When the immune system goes awry and attacks the joints, it results in rheumatoid arthritis (RA). This disorder can cause significant pain and joint deformity by wearing away joint linings. It is a chronic, debilitating condition that has no cure, and it affects about 1.5 million people in the United States, according to the Arthritis Foundation.
"If the disease goes untreated, it can cause permanent damage to the joints. It can also cause other problems, such as inflammation in the lungs or the eyes," said Dr. Linda Mileti, a rheumatologist at the Cleveland Clinic. The disorder can increase the risk of cardiovascular disease as well, she added.
Joint damage can happen in the first two years in which a person has the disorder, according to the Arthritis Foundation. RA usually affects joints on both sides of the body equally, starting in the small joints of the wrists, hands, ankles and feet. Though this condition is not generally known as a lethal disease, people with RA are two times more likely to die than people of the same age without RA in the general population, according to the Arthritis Foundation.
Though doctors can characterize aspects of the disease, they do not know a cause. "RA is an autoimmune disorder with genetic susceptibility, but the cause is unknown," Dr. N. Lawrence Edwards, a professor of medicine at the University of Florida, told Live Science. Genetic susceptibility means that environmental factors, such as viral or bacterial infection, may be more likely to lead to RA in a person, due to that individual's inherited traits, according to the Mayo Clinic.
Other known risk factors include gender and age. RA is two to three times more common in women than men, according to the Mayo Clinic. It most commonly begins in middle age and occurs more frequently in older people, according to the National Institutes of Health, but RA can also affect older teenagers and young adults.
Another risk factor is smoking. Heavy, long-term smoking is a "very strong" risk factor for RA, according to the University of Maryland Medical Center.
RA symptoms can be very vague at the onset, resembling those of many other illnesses. They also vary from patient to patient and may come and go. According to the Mayo Clinic, symptoms include:
- Joint pain
- Warm joints
- Swollen joints
- Swollen glands
- Fatigue or weakness
- Red, puffy hands
- Morning stiffness
- Loss of appetite or weight loss
- Firm bumps under the skin on the arms
Diagnosis & tests
No single test can confirm RA, so doctors usually rely on a variety of tests to make a diagnosis. These examinations study joint structure or measure the amount of inflammation present in the body.
According to the Arthritis Foundation, tests include:
- Erythrocyte sedimentation rate (known as ESR or sed rate): This blood test measures how quickly red blood cells fall to the bottom of a test tube — the more quickly this happens, the more inflammation is present.
- Rheumatoid factor (RF): About 70 to 80 percent of those individuals whose blood contains RF also have rheumatoid arthritis.
- X-Rays and magnetic resonance imaging (MRI): Sometimes these imaging tests will show the loss of bone density surrounding joints, or will reveal swollen, soft tissue. They also serve as a valuable baseline to compare to future tests.
Medication & treatment
Because RA has no cure, treatments are usually life long and focus on relieving symptoms as well as preventing and slowing joint damage. "Patients need to understand that RA is a multisystem disease that can attack organs such as the lungs, bone marrow, eyes and cardiovascular system," Dr. Nathan Wei, a rheumatologist and director of the Arthritis Treatment Center in Frederick, Maryland, told Live Science. "Hence the need for aggressive treatment."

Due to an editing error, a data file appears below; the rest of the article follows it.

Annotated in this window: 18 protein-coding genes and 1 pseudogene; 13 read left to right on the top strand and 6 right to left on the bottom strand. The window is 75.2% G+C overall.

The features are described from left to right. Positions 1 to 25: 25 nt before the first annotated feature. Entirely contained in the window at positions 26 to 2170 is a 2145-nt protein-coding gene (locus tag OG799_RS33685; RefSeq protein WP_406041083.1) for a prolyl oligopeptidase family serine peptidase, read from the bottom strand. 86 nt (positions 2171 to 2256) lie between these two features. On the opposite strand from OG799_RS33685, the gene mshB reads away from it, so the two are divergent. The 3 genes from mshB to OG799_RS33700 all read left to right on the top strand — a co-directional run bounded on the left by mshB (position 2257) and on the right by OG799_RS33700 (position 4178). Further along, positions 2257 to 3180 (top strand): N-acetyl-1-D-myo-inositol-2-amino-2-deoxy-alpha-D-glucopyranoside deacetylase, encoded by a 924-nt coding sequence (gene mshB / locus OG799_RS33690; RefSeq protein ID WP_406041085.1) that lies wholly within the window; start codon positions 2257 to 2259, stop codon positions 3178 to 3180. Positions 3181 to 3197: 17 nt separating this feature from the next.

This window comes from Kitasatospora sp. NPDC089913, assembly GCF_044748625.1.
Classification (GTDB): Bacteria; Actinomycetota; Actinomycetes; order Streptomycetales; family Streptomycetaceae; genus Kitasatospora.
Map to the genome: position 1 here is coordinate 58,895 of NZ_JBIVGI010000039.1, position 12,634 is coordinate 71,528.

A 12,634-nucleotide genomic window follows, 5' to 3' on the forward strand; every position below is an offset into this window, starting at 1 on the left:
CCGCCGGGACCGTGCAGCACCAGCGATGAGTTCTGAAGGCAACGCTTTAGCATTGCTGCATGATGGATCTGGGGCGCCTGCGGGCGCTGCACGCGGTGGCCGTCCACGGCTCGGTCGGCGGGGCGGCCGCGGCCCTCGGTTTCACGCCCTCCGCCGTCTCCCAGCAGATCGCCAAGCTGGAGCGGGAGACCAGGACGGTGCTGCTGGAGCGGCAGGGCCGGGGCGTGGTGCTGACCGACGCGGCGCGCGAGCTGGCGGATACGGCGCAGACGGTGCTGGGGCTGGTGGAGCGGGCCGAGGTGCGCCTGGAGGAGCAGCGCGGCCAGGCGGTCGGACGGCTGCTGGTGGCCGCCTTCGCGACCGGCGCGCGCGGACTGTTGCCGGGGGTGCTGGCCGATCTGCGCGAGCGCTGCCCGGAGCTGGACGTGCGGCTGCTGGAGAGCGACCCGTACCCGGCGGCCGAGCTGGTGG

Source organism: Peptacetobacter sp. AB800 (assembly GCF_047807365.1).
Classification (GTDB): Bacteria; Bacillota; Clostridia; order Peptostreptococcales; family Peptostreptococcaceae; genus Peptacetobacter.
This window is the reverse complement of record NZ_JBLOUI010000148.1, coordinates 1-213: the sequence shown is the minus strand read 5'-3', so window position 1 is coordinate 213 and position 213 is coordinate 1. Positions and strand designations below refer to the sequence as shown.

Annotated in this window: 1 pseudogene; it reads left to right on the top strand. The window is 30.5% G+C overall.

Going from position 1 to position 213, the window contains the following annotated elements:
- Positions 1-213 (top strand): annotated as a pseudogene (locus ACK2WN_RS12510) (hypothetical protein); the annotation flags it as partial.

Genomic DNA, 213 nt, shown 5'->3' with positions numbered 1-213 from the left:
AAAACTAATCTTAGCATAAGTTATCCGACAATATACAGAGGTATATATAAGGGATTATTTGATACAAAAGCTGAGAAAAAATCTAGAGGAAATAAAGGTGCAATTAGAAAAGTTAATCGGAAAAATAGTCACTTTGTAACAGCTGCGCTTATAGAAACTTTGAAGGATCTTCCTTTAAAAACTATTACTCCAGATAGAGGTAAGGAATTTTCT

Many over-the-counter and prescription drugs are available to treat RA, though some have potentially serious side effects that must be carefully monitored. Usually, patients take these medicines in combination. According to the Mayo Clinic, RA medications include:
- NSAIDs: Nonsteroidal anti-inflammatory drugs, such as ibuprofen (commonly known as Advil or Motrin) and naproxen sodium (Aleve), reduce pain and inflammation. Prescription-strength NSAIDs are also available.
- Steroids: Prescription corticosteroids such as prednisone and methylprednisolone (Medrol) help control inflammation and slow joint damage by inhibiting the immune system.
- DMARDs: Disease-modifying anti-rheumatic drugs can save joints and tissues from permanent damage. These medicines include methotrexate (Rheumatrex, Trexall), leflunomide (Arava), hydroxychloroquine (Plaquenil) and others.
- Immunosuppressants: These drugs tame the immune system, and they include azathioprine (Imuran, Azasan), cyclosporine (Neoral, Sandimmune and Gengraf) and cyclophosphamide (Cytoxan).
- Biologics: These drugs inhibit inflammation-producing proteins called cytokines. The medicines include etanercept (Enbrel), infliximab (Remicade) and adalimumab (Humira).
Another major RA treatment is surgery, which is an option when drugs cannot prevent or slow joint damage. According to the NIH, surgical procedures for RA include tendon repair; total joint replacement therapy, which substitutes man-made joints for damaged ones; synovectomy, which removes the inflamed synovial tissue; and joint fusion (arthrodesis), which can stabilize joints, increase mobility and relieve pain.
Self-care can help people manage RA symptoms, the Mayo Clinic said. Light exercise, such as walking, swimming or water aerobics, can help strengthen the muscles around joints. Applying heat may help ease pain and relex muscles, while applying cold may dull the pain. Relaxation techniques, such as deep breathing, hypnosis and guided imagery, can also help control pain.